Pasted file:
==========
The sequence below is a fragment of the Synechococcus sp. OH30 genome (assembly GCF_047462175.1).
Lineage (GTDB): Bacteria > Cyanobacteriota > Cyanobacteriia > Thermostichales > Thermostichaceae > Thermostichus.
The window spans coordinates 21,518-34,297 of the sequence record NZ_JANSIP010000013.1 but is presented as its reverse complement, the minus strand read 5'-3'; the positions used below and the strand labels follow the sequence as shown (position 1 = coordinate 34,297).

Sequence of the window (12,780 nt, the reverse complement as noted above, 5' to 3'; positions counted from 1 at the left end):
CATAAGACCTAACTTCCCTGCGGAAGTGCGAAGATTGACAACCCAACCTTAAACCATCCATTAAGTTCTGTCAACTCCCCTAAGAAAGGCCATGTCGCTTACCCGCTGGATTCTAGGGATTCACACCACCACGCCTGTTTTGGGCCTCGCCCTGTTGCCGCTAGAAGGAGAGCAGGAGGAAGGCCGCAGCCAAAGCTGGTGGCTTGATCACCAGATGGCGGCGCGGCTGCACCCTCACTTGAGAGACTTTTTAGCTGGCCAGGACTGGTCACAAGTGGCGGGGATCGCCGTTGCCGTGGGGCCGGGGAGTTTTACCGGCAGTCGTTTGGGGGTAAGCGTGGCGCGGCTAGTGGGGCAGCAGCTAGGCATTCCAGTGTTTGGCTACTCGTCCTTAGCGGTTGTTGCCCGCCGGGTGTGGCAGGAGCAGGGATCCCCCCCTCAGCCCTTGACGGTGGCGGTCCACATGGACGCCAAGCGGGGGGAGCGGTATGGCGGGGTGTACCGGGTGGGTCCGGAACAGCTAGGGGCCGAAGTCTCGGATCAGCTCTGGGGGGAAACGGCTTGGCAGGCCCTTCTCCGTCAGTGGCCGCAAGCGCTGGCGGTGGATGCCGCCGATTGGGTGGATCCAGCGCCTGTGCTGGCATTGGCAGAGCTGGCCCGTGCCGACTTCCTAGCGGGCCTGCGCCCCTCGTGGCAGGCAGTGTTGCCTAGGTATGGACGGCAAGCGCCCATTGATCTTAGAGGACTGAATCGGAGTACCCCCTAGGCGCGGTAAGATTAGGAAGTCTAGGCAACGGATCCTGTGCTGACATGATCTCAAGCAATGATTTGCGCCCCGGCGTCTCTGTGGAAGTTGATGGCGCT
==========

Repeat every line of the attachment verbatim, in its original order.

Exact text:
The sequence below is a fragment of the Synechococcus sp. OH30 genome (assembly GCF_047462175.1).
Lineage (GTDB): Bacteria > Cyanobacteriota > Cyanobacteriia > Thermostichales > Thermostichaceae > Thermostichus.
The window spans coordinates 21,518-34,297 of the sequence record NZ_JANSIP010000013.1 but is presented as its reverse complement, the minus strand read 5'-3'; the positions used below and the strand labels follow the sequence as shown (position 1 = coordinate 34,297).

Sequence of the window (12,780 nt, the reverse complement as noted above, 5' to 3'; positions counted from 1 at the left end):
CATAAGACCTAACTTCCCTGCGGAAGTGCGAAGATTGACAACCCAACCTTAAACCATCCATTAAGTTCTGTCAACTCCCCTAAGAAAGGCCATGTCGCTTACCCGCTGGATTCTAGGGATTCACACCACCACGCCTGTTTTGGGCCTCGCCCTGTTGCCGCTAGAAGGAGAGCAGGAGGAAGGCCGCAGCCAAAGCTGGTGGCTTGATCACCAGATGGCGGCGCGGCTGCACCCTCACTTGAGAGACTTTTTAGCTGGCCAGGACTGGTCACAAGTGGCGGGGATCGCCGTTGCCGTGGGGCCGGGGAGTTTTACCGGCAGTCGTTTGGGGGTAAGCGTGGCGCGGCTAGTGGGGCAGCAGCTAGGCATTCCAGTGTTTGGCTACTCGTCCTTAGCGGTTGTTGCCCGCCGGGTGTGGCAGGAGCAGGGATCCCCCCCTCAGCCCTTGACGGTGGCGGTCCACATGGACGCCAAGCGGGGGGAGCGGTATGGCGGGGTGTACCGGGTGGGTCCGGAACAGCTAGGGGCCGAAGTCTCGGATCAGCTCTGGGGGGAAACGGCTTGGCAGGCCCTTCTCCGTCAGTGGCCGCAAGCGCTGGCGGTGGATGCCGCCGATTGGGTGGATCCAGCGCCTGTGCTGGCATTGGCAGAGCTGGCCCGTGCCGACTTCCTAGCGGGCCTGCGCCCCTCGTGGCAGGCAGTGTTGCCTAGGTATGGACGGCAAGCGCCCATTGATCTTAGAGGACTGAATCGGAGTACCCCCTAGGCGCGGTAAGATTAGGAAGTCTAGGCAACGGATCCTGTGCTGACATGATCTCAAGCAATGATTTGCGCCCCGGCGTCTCTGTGGAAGTTGATGGCGCT